Judge: Charlottesville Confederate statues are protected

Charlottesville One Year Later_1556647769107

In this Monday, Aug. 6, 2018, photo, a visitor eats lunch in front of a statue of Robert E. Lee that is surrounded by fencing and a No Trespassing sign in Charlottesville, Va., at the park that was the focus of the Unite the Right rally. In the year since, many residents say the wounds […]

CHARLOTTESVILLE, Va. (AP) — A Virginia judge has ruled that Charlottesville’s Confederate statues are war monuments protected by state law.

Judge Richard Moore’s ruling came in a lawsuit filed against Charlottesville City Council members who voted in 2017 to remove a statue of Gen. Robert E. Lee.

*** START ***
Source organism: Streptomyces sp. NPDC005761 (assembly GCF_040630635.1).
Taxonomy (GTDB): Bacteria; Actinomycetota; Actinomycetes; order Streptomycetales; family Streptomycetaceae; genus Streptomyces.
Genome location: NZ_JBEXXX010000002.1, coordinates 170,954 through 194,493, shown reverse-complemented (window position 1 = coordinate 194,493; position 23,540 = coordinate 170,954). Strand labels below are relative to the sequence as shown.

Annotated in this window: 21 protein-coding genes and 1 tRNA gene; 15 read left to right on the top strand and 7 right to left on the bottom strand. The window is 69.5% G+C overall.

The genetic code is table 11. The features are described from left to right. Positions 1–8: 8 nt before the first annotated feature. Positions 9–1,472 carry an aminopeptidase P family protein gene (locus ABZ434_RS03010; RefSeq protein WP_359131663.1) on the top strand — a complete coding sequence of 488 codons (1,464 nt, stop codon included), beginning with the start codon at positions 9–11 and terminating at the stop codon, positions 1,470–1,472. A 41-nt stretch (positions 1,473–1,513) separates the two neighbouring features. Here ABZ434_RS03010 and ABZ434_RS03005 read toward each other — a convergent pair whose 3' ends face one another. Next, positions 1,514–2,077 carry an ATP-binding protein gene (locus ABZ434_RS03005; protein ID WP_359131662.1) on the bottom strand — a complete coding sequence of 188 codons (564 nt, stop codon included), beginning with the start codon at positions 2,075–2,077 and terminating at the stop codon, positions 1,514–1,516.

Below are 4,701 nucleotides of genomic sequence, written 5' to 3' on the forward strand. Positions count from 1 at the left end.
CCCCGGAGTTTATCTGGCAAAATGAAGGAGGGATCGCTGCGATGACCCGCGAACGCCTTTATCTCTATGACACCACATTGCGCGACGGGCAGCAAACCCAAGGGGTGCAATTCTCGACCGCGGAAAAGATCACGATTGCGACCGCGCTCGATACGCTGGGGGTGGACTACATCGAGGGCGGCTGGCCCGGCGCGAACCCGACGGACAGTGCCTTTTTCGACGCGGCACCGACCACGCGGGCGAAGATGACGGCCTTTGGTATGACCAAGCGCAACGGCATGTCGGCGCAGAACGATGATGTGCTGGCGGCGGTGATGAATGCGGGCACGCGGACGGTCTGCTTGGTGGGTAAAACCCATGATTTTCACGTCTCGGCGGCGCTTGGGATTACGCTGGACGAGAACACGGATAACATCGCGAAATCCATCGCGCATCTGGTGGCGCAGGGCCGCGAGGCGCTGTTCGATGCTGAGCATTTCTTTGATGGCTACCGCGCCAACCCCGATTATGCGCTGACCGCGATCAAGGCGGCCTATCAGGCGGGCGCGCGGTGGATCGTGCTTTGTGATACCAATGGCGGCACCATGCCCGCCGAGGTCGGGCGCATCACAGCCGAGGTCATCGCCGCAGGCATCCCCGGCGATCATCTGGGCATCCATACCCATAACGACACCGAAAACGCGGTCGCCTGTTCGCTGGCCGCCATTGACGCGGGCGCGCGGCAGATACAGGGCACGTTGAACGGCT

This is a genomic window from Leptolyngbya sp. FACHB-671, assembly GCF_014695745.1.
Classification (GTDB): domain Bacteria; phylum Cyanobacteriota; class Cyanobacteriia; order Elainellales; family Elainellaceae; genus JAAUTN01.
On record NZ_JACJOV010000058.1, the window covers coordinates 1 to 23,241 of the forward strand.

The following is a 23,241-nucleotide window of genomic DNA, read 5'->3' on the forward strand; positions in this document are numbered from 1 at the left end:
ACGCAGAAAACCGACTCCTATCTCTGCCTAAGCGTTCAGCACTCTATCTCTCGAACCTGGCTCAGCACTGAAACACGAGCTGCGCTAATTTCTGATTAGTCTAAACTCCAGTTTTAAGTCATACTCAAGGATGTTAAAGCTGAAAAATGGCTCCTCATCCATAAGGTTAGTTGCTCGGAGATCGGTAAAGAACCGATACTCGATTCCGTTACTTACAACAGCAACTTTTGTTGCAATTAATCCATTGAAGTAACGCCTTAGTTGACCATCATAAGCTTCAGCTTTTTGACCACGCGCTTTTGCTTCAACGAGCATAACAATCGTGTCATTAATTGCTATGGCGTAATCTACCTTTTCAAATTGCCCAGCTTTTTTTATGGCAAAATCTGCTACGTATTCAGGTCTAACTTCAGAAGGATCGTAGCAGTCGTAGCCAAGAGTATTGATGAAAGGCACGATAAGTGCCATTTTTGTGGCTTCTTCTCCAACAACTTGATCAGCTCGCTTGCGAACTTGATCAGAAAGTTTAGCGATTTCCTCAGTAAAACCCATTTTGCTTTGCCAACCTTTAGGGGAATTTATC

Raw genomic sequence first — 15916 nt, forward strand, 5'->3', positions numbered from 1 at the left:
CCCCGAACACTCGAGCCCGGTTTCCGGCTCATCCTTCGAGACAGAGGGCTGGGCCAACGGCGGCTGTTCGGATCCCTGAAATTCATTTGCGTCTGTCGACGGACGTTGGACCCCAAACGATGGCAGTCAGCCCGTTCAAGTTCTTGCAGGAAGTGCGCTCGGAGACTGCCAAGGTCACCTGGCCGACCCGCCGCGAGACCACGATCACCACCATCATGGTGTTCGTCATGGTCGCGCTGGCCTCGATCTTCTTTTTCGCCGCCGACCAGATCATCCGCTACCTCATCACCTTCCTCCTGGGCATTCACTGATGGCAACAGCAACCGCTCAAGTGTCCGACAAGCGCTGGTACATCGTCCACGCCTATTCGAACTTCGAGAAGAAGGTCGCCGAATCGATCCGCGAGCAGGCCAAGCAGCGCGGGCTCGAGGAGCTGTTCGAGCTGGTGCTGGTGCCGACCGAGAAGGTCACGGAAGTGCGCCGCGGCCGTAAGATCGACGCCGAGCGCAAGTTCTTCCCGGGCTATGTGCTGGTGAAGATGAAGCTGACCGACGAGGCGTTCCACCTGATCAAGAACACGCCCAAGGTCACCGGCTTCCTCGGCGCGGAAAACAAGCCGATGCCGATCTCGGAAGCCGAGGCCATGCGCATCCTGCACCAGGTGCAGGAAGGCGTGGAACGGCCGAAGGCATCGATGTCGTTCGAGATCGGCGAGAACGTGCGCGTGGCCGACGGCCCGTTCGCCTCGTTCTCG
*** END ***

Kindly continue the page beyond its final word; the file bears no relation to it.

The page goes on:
Moore cited how statues of Lee and Thomas “Stonewall” Jackson depict the men in military uniforms and on horses associated with them during the Civil War. Virginia law makes it illegal for local municipalities to remove war monuments.

Moore said his ruling doesn’t guarantee that the plaintiffs will win if the lawsuit goes to trial. His ruling was only on the issue of whether the statues are considered war memorials.

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